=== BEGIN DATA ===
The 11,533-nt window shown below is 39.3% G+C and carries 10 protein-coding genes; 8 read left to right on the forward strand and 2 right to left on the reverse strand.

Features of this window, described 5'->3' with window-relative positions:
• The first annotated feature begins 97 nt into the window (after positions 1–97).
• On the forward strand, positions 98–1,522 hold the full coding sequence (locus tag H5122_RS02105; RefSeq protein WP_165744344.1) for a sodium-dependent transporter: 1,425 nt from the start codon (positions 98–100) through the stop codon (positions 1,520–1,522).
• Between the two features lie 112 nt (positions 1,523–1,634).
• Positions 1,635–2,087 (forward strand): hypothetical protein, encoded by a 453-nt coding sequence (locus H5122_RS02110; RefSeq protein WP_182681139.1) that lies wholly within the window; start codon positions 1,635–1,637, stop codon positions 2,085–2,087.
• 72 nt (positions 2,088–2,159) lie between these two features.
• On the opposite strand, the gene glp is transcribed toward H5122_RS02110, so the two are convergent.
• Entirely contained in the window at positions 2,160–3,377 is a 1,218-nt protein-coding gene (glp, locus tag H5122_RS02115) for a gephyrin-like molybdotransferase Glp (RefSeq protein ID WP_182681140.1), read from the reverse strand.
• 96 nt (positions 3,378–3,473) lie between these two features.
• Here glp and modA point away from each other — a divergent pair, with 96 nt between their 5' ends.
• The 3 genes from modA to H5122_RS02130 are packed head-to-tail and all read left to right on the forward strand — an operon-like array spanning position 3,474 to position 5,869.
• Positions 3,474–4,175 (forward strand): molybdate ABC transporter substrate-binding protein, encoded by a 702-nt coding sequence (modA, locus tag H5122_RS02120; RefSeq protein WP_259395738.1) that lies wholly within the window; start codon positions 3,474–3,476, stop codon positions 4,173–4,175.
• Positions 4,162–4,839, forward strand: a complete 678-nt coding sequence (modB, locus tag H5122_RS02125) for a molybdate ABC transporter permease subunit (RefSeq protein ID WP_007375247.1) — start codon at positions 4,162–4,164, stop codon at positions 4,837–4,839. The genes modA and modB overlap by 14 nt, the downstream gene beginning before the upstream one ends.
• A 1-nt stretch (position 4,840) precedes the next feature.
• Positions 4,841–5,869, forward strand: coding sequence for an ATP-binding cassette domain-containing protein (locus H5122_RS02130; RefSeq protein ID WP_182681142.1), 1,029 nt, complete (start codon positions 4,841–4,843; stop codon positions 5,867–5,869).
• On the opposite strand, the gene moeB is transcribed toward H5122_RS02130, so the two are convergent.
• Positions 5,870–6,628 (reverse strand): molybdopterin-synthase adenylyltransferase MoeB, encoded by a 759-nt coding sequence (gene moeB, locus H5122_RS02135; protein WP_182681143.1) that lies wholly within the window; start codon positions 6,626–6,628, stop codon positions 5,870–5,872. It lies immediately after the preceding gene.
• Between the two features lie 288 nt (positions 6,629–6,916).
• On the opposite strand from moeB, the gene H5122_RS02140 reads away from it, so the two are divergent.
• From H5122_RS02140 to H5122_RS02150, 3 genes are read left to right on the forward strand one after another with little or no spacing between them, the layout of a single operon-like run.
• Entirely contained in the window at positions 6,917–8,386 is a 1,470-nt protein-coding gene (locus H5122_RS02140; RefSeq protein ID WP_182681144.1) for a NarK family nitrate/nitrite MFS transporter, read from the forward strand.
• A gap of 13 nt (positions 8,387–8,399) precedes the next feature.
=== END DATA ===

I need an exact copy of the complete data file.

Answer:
The 11,533-nt window shown below is 39.3% G+C and carries 10 protein-coding genes; 8 read left to right on the forward strand and 2 right to left on the reverse strand.

Features of this window, described 5'->3' with window-relative positions:
• The first annotated feature begins 97 nt into the window (after positions 1–97).
• On the forward strand, positions 98–1,522 hold the full coding sequence (locus tag H5122_RS02105; RefSeq protein WP_165744344.1) for a sodium-dependent transporter: 1,425 nt from the start codon (positions 98–100) through the stop codon (positions 1,520–1,522).
• Between the two features lie 112 nt (positions 1,523–1,634).
• Positions 1,635–2,087 (forward strand): hypothetical protein, encoded by a 453-nt coding sequence (locus H5122_RS02110; RefSeq protein WP_182681139.1) that lies wholly within the window; start codon positions 1,635–1,637, stop codon positions 2,085–2,087.
• 72 nt (positions 2,088–2,159) lie between these two features.
• On the opposite strand, the gene glp is transcribed toward H5122_RS02110, so the two are convergent.
• Entirely contained in the window at positions 2,160–3,377 is a 1,218-nt protein-coding gene (glp, locus tag H5122_RS02115) for a gephyrin-like molybdotransferase Glp (RefSeq protein ID WP_182681140.1), read from the reverse strand.
• 96 nt (positions 3,378–3,473) lie between these two features.
• Here glp and modA point away from each other — a divergent pair, with 96 nt between their 5' ends.
• The 3 genes from modA to H5122_RS02130 are packed head-to-tail and all read left to right on the forward strand — an operon-like array spanning position 3,474 to position 5,869.
• Positions 3,474–4,175 (forward strand): molybdate ABC transporter substrate-binding protein, encoded by a 702-nt coding sequence (modA, locus tag H5122_RS02120; RefSeq protein WP_259395738.1) that lies wholly within the window; start codon positions 3,474–3,476, stop codon positions 4,173–4,175.
• Positions 4,162–4,839, forward strand: a complete 678-nt coding sequence (modB, locus tag H5122_RS02125) for a molybdate ABC transporter permease subunit (RefSeq protein ID WP_007375247.1) — start codon at positions 4,162–4,164, stop codon at positions 4,837–4,839. The genes modA and modB overlap by 14 nt, the downstream gene beginning before the upstream one ends.
• A 1-nt stretch (position 4,840) precedes the next feature.
• Positions 4,841–5,869, forward strand: coding sequence for an ATP-binding cassette domain-containing protein (locus H5122_RS02130; RefSeq protein ID WP_182681142.1), 1,029 nt, complete (start codon positions 4,841–4,843; stop codon positions 5,867–5,869).
• On the opposite strand, the gene moeB is transcribed toward H5122_RS02130, so the two are convergent.
• Positions 5,870–6,628 (reverse strand): molybdopterin-synthase adenylyltransferase MoeB, encoded by a 759-nt coding sequence (gene moeB, locus H5122_RS02135; protein WP_182681143.1) that lies wholly within the window; start codon positions 6,626–6,628, stop codon positions 5,870–5,872. It lies immediately after the preceding gene.
• Between the two features lie 288 nt (positions 6,629–6,916).
• On the opposite strand from moeB, the gene H5122_RS02140 reads away from it, so the two are divergent.
• From H5122_RS02140 to H5122_RS02150, 3 genes are read left to right on the forward strand one after another with little or no spacing between them, the layout of a single operon-like run.
• Entirely contained in the window at positions 6,917–8,386 is a 1,470-nt protein-coding gene (locus H5122_RS02140; RefSeq protein ID WP_182681144.1) for a NarK family nitrate/nitrite MFS transporter, read from the forward strand.
• A gap of 13 nt (positions 8,387–8,399) precedes the next feature.